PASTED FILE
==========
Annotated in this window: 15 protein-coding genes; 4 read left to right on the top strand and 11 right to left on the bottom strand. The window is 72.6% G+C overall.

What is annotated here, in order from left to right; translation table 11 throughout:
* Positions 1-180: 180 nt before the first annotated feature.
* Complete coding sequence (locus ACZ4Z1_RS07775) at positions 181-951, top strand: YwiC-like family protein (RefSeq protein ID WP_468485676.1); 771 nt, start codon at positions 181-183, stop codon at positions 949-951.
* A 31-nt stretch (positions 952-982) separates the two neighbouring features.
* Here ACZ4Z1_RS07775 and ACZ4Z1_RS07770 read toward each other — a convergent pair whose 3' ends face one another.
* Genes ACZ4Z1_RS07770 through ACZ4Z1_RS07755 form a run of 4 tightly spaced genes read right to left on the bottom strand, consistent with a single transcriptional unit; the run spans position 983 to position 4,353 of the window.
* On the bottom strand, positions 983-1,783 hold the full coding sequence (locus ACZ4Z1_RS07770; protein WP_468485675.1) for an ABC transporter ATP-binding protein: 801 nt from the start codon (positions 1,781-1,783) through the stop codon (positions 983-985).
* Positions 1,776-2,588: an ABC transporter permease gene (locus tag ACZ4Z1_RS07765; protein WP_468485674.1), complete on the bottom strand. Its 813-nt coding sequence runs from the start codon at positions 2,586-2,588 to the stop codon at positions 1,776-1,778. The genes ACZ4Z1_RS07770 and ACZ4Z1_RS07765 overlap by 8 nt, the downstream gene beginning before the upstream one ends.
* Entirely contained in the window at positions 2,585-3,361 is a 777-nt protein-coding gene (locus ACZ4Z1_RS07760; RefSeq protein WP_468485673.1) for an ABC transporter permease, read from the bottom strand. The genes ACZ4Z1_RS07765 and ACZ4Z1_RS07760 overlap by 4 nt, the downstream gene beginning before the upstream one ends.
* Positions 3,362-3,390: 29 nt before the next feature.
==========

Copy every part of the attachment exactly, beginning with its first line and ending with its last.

Annotated in this window: 15 protein-coding genes; 4 read left to right on the top strand and 11 right to left on the bottom strand. The window is 72.6% G+C overall.

What is annotated here, in order from left to right; translation table 11 throughout:
* Positions 1-180: 180 nt before the first annotated feature.
* Complete coding sequence (locus ACZ4Z1_RS07775) at positions 181-951, top strand: YwiC-like family protein (RefSeq protein ID WP_468485676.1); 771 nt, start codon at positions 181-183, stop codon at positions 949-951.
* A 31-nt stretch (positions 952-982) separates the two neighbouring features.
* Here ACZ4Z1_RS07775 and ACZ4Z1_RS07770 read toward each other — a convergent pair whose 3' ends face one another.
* Genes ACZ4Z1_RS07770 through ACZ4Z1_RS07755 form a run of 4 tightly spaced genes read right to left on the bottom strand, consistent with a single transcriptional unit; the run spans position 983 to position 4,353 of the window.
* On the bottom strand, positions 983-1,783 hold the full coding sequence (locus ACZ4Z1_RS07770; protein WP_468485675.1) for an ABC transporter ATP-binding protein: 801 nt from the start codon (positions 1,781-1,783) through the stop codon (positions 983-985).
* Positions 1,776-2,588: an ABC transporter permease gene (locus tag ACZ4Z1_RS07765; protein WP_468485674.1), complete on the bottom strand. Its 813-nt coding sequence runs from the start codon at positions 2,586-2,588 to the stop codon at positions 1,776-1,778. The genes ACZ4Z1_RS07770 and ACZ4Z1_RS07765 overlap by 8 nt, the downstream gene beginning before the upstream one ends.
* Entirely contained in the window at positions 2,585-3,361 is a 777-nt protein-coding gene (locus ACZ4Z1_RS07760; RefSeq protein WP_468485673.1) for an ABC transporter permease, read from the bottom strand. The genes ACZ4Z1_RS07765 and ACZ4Z1_RS07760 overlap by 4 nt, the downstream gene beginning before the upstream one ends.
* Positions 3,362-3,390: 29 nt before the next feature.